Far Rockaway Shopping Center: Park, Leave Lot & Be Towed
That is the lesson one woman learned last week when she parked in the lot and then went across Central Avenue to the Far Rockaway library.
The Wave witnessed this last Saturday as the owner of the vehicle tried, without success, to get the driver of a tow truck to unhook her car after it was taken out of the lot and onto Mott Avenue. The woman told The Wave that she did not see the signs warning that the lot was only for patrons of the shopping center.
“I was not paying attention,” she said. But that cost her $150 to keep the driver from taking her car away.
And though drivers may not want to hear it, as long as the owner of the lot, Rita Stark, keeps the policy that is currently in effect, there is nothing that can be done. According to the City’s Department of Consumer Affairs website, “When a parking lot is reserved for customers and you’re not exclusively dealing with the proprietor’s business, it’s unlawful to park there, even for only a few minutes.”
Once a car is hooked to the tow truck, as it was in the above mentioned case, you cannot stop the tow unless you pay the tow company a fee; a fact that was confirmed by a police officer who was called to the scene.
The Consumer Affairs website explains the fees you could wind up paying a tow company if your car is towed from a private lot. They are for towing and three days of storage, $125. After three days it is $15 per day. There is a $62.50 “drop fee” for unhooking a car that is about to be towed.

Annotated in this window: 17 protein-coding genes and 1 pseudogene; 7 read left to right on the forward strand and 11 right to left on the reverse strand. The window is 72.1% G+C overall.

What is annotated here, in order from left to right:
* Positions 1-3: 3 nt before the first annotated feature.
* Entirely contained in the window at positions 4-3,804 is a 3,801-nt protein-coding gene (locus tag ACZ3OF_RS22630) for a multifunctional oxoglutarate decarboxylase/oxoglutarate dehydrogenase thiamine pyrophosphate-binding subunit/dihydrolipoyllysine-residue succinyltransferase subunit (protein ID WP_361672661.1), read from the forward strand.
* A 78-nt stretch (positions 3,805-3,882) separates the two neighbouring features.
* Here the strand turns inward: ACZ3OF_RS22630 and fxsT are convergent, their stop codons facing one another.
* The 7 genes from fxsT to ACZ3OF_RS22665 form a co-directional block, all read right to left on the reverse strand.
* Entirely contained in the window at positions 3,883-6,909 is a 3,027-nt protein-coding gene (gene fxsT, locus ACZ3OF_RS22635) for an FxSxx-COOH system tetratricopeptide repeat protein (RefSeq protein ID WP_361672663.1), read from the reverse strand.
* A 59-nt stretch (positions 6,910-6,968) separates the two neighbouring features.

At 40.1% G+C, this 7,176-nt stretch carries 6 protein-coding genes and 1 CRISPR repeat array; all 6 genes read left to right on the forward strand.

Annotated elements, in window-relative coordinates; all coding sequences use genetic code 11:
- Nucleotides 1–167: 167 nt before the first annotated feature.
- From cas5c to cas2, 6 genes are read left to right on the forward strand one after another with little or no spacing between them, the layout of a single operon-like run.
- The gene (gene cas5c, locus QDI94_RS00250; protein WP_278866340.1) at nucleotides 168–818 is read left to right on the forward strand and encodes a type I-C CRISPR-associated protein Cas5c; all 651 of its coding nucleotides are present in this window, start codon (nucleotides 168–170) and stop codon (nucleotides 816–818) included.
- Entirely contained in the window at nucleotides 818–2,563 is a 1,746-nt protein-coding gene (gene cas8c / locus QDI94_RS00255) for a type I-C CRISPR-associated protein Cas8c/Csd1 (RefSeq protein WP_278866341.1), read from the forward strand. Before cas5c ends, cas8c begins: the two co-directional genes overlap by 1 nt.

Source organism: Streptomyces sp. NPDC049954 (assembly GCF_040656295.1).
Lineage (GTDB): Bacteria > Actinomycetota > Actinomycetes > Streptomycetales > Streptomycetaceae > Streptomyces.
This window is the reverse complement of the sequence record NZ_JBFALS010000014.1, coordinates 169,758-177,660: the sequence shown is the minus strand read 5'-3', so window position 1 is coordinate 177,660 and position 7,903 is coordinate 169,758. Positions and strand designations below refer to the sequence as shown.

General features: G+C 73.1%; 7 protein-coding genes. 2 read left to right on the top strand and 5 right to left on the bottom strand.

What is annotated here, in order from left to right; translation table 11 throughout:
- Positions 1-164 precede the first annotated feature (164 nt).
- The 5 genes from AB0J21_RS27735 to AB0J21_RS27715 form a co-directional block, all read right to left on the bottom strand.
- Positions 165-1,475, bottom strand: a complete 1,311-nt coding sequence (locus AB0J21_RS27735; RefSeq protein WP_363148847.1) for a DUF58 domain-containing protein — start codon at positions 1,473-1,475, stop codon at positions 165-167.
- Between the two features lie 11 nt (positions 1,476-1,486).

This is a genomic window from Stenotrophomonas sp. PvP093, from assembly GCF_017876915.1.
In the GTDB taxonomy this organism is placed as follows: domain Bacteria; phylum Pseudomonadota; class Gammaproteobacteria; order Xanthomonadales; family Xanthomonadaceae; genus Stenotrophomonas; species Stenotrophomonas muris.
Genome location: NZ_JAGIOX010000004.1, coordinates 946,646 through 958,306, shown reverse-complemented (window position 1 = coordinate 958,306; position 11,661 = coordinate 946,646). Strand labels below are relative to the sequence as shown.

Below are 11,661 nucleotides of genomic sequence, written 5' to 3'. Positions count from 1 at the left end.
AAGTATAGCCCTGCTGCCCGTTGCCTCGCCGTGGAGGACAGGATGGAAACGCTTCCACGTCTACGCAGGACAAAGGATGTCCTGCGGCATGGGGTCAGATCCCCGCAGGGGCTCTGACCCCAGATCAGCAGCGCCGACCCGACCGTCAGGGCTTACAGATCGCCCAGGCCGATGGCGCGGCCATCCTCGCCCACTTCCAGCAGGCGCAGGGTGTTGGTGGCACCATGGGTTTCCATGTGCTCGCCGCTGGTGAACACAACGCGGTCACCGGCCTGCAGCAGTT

The same company, B & M Towing, that tows cars from the Rockaway Commons Shopping Center – located along Rockaway Beach Boulevard from Beach 84 Street to Beach 90 Street – is charged with removing illegally parked vehicles in the Far Rockaway lot.
In the Commons Shopping Center posters about the towing policy were recently placed in the windows of the stores after a Wave article about the owners’ towing policy. In the Far Rockaway Shopping Center lot, it can be debated whether the signs posted are enough to warn drivers. They are only posted at the entrance. Watching drivers enter the Far Rockaway lot after the incident, The Wave noticed that not many drivers, if any, were looking in the direction of the signs. Drivers were looking straight ahead and not to the side where the signs are. Nor did it seem they were able to notice the sign facing the street as they turn into the lot from the opposite side of where it is posted.
Councilman James Sanders has been working with Stark to revitalize the Far Rockaway Shopping Center. The Wave attempted to contact Sanders’ chief of staff, Donovan Richards, to speak about the issue but he did not respond in time. The newspaper also attempted to contact B & M Towing, but they did not respond either.
There is another public parking lot opposite the subway on Beach 22 Street where drivers can park without the fear of towing.